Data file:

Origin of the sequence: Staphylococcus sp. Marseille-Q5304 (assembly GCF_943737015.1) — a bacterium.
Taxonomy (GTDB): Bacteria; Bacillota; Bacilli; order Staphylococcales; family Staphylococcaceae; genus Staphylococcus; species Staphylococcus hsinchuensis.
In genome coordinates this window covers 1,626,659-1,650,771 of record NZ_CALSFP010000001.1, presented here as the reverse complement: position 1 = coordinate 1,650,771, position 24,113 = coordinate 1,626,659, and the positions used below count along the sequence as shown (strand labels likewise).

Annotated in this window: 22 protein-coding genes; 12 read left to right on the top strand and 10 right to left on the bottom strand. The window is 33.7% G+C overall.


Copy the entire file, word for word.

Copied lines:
Origin of the sequence: Staphylococcus sp. Marseille-Q5304 (assembly GCF_943737015.1) — a bacterium.
Taxonomy (GTDB): Bacteria; Bacillota; Bacilli; order Staphylococcales; family Staphylococcaceae; genus Staphylococcus; species Staphylococcus hsinchuensis.
In genome coordinates this window covers 1,626,659-1,650,771 of record NZ_CALSFP010000001.1, presented here as the reverse complement: position 1 = coordinate 1,650,771, position 24,113 = coordinate 1,626,659, and the positions used below count along the sequence as shown (strand labels likewise).

Annotated in this window: 22 protein-coding genes; 12 read left to right on the top strand and 10 right to left on the bottom strand. The window is 33.7% G+C overall.